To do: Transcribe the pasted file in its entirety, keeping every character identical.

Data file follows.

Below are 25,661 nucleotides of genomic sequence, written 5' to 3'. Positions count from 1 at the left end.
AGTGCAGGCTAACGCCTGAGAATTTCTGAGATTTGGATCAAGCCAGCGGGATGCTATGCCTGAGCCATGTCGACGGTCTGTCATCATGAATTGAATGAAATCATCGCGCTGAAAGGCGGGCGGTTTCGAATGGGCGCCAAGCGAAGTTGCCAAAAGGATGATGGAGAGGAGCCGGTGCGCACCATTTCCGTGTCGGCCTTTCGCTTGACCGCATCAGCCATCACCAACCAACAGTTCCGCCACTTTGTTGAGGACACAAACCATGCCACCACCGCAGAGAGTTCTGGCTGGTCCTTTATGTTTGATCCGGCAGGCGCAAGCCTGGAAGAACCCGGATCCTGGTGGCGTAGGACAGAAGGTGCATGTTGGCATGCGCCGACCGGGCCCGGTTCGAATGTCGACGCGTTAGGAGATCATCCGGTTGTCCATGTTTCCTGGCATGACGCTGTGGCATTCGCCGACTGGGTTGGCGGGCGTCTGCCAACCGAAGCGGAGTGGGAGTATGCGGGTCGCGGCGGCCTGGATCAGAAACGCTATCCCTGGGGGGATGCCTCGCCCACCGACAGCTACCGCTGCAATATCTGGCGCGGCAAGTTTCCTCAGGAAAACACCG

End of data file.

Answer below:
Below are 25,661 nucleotides of genomic sequence, written 5' to 3'. Positions count from 1 at the left end.
AGTGCAGGCTAACGCCTGAGAATTTCTGAGATTTGGATCAAGCCAGCGGGATGCTATGCCTGAGCCATGTCGACGGTCTGTCATCATGAATTGAATGAAATCATCGCGCTGAAAGGCGGGCGGTTTCGAATGGGCGCCAAGCGAAGTTGCCAAAAGGATGATGGAGAGGAGCCGGTGCGCACCATTTCCGTGTCGGCCTTTCGCTTGACCGCATCAGCCATCACCAACCAACAGTTCCGCCACTTTGTTGAGGACACAAACCATGCCACCACCGCAGAGAGTTCTGGCTGGTCCTTTATGTTTGATCCGGCAGGCGCAAGCCTGGAAGAACCCGGATCCTGGTGGCGTAGGACAGAAGGTGCATGTTGGCATGCGCCGACCGGGCCCGGTTCGAATGTCGACGCGTTAGGAGATCATCCGGTTGTCCATGTTTCCTGGCATGACGCTGTGGCATTCGCCGACTGGGTTGGCGGGCGTCTGCCAACCGAAGCGGAGTGGGAGTATGCGGGTCGCGGCGGCCTGGATCAGAAACGCTATCCCTGGGGGGATGCCTCGCCCACCGACAGCTACCGCTGCAATATCTGGCGCGGCAAGTTTCCTCAGGAAAACACCG